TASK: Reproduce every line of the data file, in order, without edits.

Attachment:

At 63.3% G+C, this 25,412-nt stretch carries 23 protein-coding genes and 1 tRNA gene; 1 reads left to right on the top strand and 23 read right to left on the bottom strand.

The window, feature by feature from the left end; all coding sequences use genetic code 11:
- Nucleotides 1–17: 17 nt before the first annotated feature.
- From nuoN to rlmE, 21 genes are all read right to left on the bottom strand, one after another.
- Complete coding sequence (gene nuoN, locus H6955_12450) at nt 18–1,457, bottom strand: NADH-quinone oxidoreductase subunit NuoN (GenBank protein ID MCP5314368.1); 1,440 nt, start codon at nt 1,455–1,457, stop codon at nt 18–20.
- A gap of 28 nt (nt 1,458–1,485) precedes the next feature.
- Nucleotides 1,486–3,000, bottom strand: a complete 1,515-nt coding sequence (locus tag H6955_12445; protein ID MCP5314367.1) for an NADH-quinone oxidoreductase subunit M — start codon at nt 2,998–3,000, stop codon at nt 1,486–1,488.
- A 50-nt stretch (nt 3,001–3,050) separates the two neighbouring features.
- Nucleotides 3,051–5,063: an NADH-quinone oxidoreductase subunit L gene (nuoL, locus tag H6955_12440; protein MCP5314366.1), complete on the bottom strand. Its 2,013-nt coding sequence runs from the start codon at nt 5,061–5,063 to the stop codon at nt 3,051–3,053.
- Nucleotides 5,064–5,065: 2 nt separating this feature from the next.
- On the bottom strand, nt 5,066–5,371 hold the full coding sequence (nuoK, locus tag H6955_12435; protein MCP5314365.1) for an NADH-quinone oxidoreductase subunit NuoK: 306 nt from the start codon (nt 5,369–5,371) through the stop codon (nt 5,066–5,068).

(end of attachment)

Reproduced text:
At 63.3% G+C, this 25,412-nt stretch carries 23 protein-coding genes and 1 tRNA gene; 1 reads left to right on the top strand and 23 read right to left on the bottom strand.

The window, feature by feature from the left end; all coding sequences use genetic code 11:
- Nucleotides 1–17: 17 nt before the first annotated feature.
- From nuoN to rlmE, 21 genes are all read right to left on the bottom strand, one after another.
- Complete coding sequence (gene nuoN, locus H6955_12450) at nt 18–1,457, bottom strand: NADH-quinone oxidoreductase subunit NuoN (GenBank protein ID MCP5314368.1); 1,440 nt, start codon at nt 1,455–1,457, stop codon at nt 18–20.
- A gap of 28 nt (nt 1,458–1,485) precedes the next feature.
- Nucleotides 1,486–3,000, bottom strand: a complete 1,515-nt coding sequence (locus tag H6955_12445; protein ID MCP5314367.1) for an NADH-quinone oxidoreductase subunit M — start codon at nt 2,998–3,000, stop codon at nt 1,486–1,488.
- A 50-nt stretch (nt 3,001–3,050) separates the two neighbouring features.
- Nucleotides 3,051–5,063: an NADH-quinone oxidoreductase subunit L gene (nuoL, locus tag H6955_12440; protein MCP5314366.1), complete on the bottom strand. Its 2,013-nt coding sequence runs from the start codon at nt 5,061–5,063 to the stop codon at nt 3,051–3,053.
- Nucleotides 5,064–5,065: 2 nt separating this feature from the next.
- On the bottom strand, nt 5,066–5,371 hold the full coding sequence (nuoK, locus tag H6955_12435; protein MCP5314365.1) for an NADH-quinone oxidoreductase subunit NuoK: 306 nt from the start codon (nt 5,369–5,371) through the stop codon (nt 5,066–5,068).